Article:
We decided to not focus on having children. I began to concentrate on my physical and mental health. I lost a lot of weight before falling pregnant – 99lbs to be exact – and decided we needed to go on a nice break to get away from the stresses of life.

I remember cleaning the bathroom one day, and as I was cleaning, I saw a pregnancy stick in the drawer. I didn’t even remember what day I was in my cycle, but decided to test away – it was a cheap supermarket brand and I thought it’s not going to give me a true result anyway!

I was wrong. Very wrong. The line was dark and thick in its blue colour. The colour of my own face faded as I told my husband again. Because this time, we weren’t happy or overjoyed. We were worried. Nervous. Concerned. Apprehensive. What if it happened again? I couldn’t take another failed pregnancy.

Khair. This pregnancy, I flourished alhamdulillah. I was under the guidance of a great gynaecologist and my little peanut was born full term, without any complications. Alhamdulillah.

The pregnancy itself was great. I didn’t have any major issues. With my 1st two, I was constantly nauseous but Allah had mercy on me and this pregnancy I had none. I was active, eating well and enjoyed every stage of pregnancy.

The baby’s arrival

Birth was long. From start to end it was 32 hours, and the majority of that was spent in hospital because my BP became very high. By the end of it, I was tired, withdrawn and developed a fever because I was exhausted. The doctors had to break my waters because it wasn’t happening and my baby, Imaan, wasn’t getting into position after an hour of pushing. I was so tired. So spent. They wanted to take me to theatre, but I refused. Going in to theatre meant they would give me a C section, and I couldn’t have that. So, the doctors decided to give me an episiotomy instead and after a few pushed, she was out. But, the fever I developed meant Imaan and I had both be on IV antibiotics for 3 days so we weren’t allowed to go home until then.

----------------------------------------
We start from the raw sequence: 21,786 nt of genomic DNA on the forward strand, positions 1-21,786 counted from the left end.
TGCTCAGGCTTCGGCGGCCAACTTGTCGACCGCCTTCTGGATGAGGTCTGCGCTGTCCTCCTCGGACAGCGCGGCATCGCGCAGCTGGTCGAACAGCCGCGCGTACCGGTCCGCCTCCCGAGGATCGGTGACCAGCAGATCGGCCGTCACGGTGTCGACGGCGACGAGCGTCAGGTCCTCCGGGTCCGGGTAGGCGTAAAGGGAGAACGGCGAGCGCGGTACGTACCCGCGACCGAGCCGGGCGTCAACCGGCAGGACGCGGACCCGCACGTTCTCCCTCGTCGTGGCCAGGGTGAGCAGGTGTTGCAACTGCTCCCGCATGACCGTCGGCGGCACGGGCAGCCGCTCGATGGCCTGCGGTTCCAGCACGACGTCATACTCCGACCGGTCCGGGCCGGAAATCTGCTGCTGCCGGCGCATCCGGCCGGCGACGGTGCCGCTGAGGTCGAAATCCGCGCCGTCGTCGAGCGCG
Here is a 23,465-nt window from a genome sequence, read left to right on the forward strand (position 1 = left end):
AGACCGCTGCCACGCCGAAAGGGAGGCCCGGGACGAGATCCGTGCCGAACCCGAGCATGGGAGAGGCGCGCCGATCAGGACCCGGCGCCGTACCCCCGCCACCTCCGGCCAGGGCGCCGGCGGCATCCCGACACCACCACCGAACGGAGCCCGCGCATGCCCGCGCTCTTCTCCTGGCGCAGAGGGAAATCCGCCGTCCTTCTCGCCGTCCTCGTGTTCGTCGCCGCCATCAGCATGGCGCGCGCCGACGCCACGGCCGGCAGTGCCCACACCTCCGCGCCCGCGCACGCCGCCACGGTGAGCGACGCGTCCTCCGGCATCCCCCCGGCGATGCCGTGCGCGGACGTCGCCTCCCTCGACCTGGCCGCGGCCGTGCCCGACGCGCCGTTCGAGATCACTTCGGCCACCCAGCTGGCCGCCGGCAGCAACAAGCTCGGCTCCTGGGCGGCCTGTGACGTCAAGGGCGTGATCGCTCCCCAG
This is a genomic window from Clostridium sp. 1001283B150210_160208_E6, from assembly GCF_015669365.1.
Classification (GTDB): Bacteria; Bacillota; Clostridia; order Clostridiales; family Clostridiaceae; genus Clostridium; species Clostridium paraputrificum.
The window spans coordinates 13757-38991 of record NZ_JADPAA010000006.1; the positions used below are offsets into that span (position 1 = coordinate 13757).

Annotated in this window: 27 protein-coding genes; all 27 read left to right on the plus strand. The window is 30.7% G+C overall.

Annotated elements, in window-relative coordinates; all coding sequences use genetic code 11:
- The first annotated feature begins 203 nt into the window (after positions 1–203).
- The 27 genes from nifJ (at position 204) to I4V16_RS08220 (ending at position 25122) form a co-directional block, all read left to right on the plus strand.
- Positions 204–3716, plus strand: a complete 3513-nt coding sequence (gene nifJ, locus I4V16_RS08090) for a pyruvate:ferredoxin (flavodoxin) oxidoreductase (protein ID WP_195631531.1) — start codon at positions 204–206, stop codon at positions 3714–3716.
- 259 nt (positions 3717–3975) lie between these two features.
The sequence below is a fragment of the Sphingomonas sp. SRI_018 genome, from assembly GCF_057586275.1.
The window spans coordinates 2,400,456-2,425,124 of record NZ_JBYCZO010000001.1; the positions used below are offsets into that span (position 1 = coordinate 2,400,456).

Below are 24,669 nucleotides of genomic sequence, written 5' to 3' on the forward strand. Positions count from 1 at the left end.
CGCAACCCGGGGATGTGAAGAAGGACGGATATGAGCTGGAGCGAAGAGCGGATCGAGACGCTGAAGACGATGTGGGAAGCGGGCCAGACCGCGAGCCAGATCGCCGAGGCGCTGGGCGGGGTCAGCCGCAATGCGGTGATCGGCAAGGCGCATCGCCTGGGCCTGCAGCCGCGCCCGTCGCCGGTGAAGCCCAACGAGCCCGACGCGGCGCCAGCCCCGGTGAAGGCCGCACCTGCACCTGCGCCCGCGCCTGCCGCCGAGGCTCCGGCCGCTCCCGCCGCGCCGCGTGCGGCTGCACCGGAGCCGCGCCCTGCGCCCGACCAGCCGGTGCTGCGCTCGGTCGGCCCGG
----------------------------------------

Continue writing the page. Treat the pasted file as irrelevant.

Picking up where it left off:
The midwives and doctors were great. But they didn’t allow me to birth in different positions and instead was put on stirrups for most of the active stage of labour.

Seeing Imaan for the first time was a blur. I can’t remember her face, but I remember her being put on my chest for a very short time before being whisked away and a crew of medical staff surrounding her. I shouted at my husband to tell me what had happened, and amongst his own concern, he told me Imaan had a lot of fluid inside her and they were trying to vacuum that out. She was then placed on my chest apparently, but I really can’t remember that. What I remember is looking at her little face, her big wide eyes and finally feeling like I’d accomplished my purpose.